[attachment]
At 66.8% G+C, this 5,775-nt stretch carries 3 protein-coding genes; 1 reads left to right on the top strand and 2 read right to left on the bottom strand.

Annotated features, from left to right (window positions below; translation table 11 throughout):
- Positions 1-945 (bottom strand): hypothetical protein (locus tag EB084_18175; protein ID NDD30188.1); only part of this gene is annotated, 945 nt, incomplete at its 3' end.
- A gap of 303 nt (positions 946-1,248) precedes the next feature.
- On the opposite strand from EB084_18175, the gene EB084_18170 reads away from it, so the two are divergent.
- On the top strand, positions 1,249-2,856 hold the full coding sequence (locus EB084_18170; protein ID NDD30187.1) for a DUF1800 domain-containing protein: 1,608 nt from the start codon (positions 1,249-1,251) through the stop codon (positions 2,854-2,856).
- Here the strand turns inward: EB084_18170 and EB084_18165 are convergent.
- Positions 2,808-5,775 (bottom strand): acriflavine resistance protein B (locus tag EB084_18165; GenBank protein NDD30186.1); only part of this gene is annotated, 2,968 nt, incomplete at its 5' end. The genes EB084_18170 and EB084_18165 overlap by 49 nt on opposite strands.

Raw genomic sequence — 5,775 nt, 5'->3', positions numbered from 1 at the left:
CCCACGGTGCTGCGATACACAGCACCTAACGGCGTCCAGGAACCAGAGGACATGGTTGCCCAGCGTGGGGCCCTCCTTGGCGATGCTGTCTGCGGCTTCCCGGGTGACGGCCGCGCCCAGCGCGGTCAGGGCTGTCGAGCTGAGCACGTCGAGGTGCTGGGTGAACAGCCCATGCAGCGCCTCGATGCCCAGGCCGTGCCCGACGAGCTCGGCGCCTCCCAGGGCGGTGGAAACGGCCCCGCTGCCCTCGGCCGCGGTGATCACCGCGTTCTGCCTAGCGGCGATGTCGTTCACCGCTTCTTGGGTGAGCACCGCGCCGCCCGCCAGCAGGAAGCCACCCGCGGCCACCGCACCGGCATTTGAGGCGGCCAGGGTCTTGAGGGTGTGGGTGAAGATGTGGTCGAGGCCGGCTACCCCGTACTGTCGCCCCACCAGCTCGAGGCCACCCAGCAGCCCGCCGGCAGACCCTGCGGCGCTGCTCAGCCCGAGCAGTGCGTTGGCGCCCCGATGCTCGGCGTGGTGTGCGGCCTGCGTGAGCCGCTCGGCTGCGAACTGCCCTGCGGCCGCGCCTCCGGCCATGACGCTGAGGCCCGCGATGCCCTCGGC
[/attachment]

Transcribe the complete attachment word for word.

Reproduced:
At 66.8% G+C, this 5,775-nt stretch carries 3 protein-coding genes; 1 reads left to right on the top strand and 2 read right to left on the bottom strand.

Annotated features, from left to right (window positions below; translation table 11 throughout):
- Positions 1-945 (bottom strand): hypothetical protein (locus tag EB084_18175; protein ID NDD30188.1); only part of this gene is annotated, 945 nt, incomplete at its 3' end.
- A gap of 303 nt (positions 946-1,248) precedes the next feature.
- On the opposite strand from EB084_18175, the gene EB084_18170 reads away from it, so the two are divergent.
- On the top strand, positions 1,249-2,856 hold the full coding sequence (locus EB084_18170; protein ID NDD30187.1) for a DUF1800 domain-containing protein: 1,608 nt from the start codon (positions 1,249-1,251) through the stop codon (positions 2,854-2,856).
- Here the strand turns inward: EB084_18170 and EB084_18165 are convergent.
- Positions 2,808-5,775 (bottom strand): acriflavine resistance protein B (locus tag EB084_18165; GenBank protein NDD30186.1); only part of this gene is annotated, 2,968 nt, incomplete at its 5' end. The genes EB084_18170 and EB084_18165 overlap by 49 nt on opposite strands.

Raw genomic sequence — 5,775 nt, 5'->3', positions numbered from 1 at the left:
CCCACGGTGCTGCGATACACAGCACCTAACGGCGTCCAGGAACCAGAGGACATGGTTGCCCAGCGTGGGGCCCTCCTTGGCGATGCTGTCTGCGGCTTCCCGGGTGACGGCCGCGCCCAGCGCGGTCAGGGCTGTCGAGCTGAGCACGTCGAGGTGCTGGGTGAACAGCCCATGCAGCGCCTCGATGCCCAGGCCGTGCCCGACGAGCTCGGCGCCTCCCAGGGCGGTGGAAACGGCCCCGCTGCCCTCGGCCGCGGTGATCACCGCGTTCTGCCTAGCGGCGATGTCGTTCACCGCTTCTTGGGTGAGCACCGCGCCGCCCGCCAGCAGGAAGCCACCCGCGGCCACCGCACCGGCATTTGAGGCGGCCAGGGTCTTGAGGGTGTGGGTGAAGATGTGGTCGAGGCCGGCTACCCCGTACTGTCGCCCCACCAGCTCGAGGCCACCCAGCAGCCCGCCGGCAGACCCTGCGGCGCTGCTCAGCCCGAGCAGTGCGTTGGCGCCCCGATGCTCGGCGTGGTGTGCGGCCTGCGTGAGCCGCTCGGCTGCGAACTGCCCTGCGGCCGCGCCTCCGGCCATGACGCTGAGGCCCGCGATGCCCTCGGC